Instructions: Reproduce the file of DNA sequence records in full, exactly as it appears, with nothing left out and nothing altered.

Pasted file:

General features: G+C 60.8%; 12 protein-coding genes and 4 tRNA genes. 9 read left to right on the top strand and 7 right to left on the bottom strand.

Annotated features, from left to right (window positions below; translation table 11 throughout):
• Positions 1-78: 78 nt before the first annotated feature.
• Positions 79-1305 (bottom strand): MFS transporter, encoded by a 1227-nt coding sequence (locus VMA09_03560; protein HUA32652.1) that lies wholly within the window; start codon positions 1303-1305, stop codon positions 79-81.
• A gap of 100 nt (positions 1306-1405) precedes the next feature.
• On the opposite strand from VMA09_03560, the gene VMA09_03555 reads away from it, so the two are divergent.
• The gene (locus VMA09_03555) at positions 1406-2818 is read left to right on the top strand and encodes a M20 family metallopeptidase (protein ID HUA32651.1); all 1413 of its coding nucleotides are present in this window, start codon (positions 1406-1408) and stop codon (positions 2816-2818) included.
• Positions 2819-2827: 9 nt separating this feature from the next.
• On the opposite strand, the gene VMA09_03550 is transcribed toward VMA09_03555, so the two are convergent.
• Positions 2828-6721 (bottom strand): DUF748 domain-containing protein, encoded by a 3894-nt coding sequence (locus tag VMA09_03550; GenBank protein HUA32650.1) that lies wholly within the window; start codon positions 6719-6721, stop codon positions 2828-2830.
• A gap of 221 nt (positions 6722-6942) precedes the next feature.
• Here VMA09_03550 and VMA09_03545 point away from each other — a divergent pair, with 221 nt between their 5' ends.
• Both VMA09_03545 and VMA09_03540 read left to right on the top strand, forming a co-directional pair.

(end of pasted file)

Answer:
General features: G+C 60.8%; 12 protein-coding genes and 4 tRNA genes. 9 read left to right on the top strand and 7 right to left on the bottom strand.

Annotated features, from left to right (window positions below; translation table 11 throughout):
• Positions 1-78: 78 nt before the first annotated feature.
• Positions 79-1305 (bottom strand): MFS transporter, encoded by a 1227-nt coding sequence (locus VMA09_03560; protein HUA32652.1) that lies wholly within the window; start codon positions 1303-1305, stop codon positions 79-81.
• A gap of 100 nt (positions 1306-1405) precedes the next feature.
• On the opposite strand from VMA09_03560, the gene VMA09_03555 reads away from it, so the two are divergent.
• The gene (locus VMA09_03555) at positions 1406-2818 is read left to right on the top strand and encodes a M20 family metallopeptidase (protein ID HUA32651.1); all 1413 of its coding nucleotides are present in this window, start codon (positions 1406-1408) and stop codon (positions 2816-2818) included.
• Positions 2819-2827: 9 nt separating this feature from the next.
• On the opposite strand, the gene VMA09_03550 is transcribed toward VMA09_03555, so the two are convergent.
• Positions 2828-6721 (bottom strand): DUF748 domain-containing protein, encoded by a 3894-nt coding sequence (locus tag VMA09_03550; GenBank protein HUA32650.1) that lies wholly within the window; start codon positions 6719-6721, stop codon positions 2828-2830.
• A gap of 221 nt (positions 6722-6942) precedes the next feature.
• Here VMA09_03550 and VMA09_03545 point away from each other — a divergent pair, with 221 nt between their 5' ends.
• Both VMA09_03545 and VMA09_03540 read left to right on the top strand, forming a co-directional pair.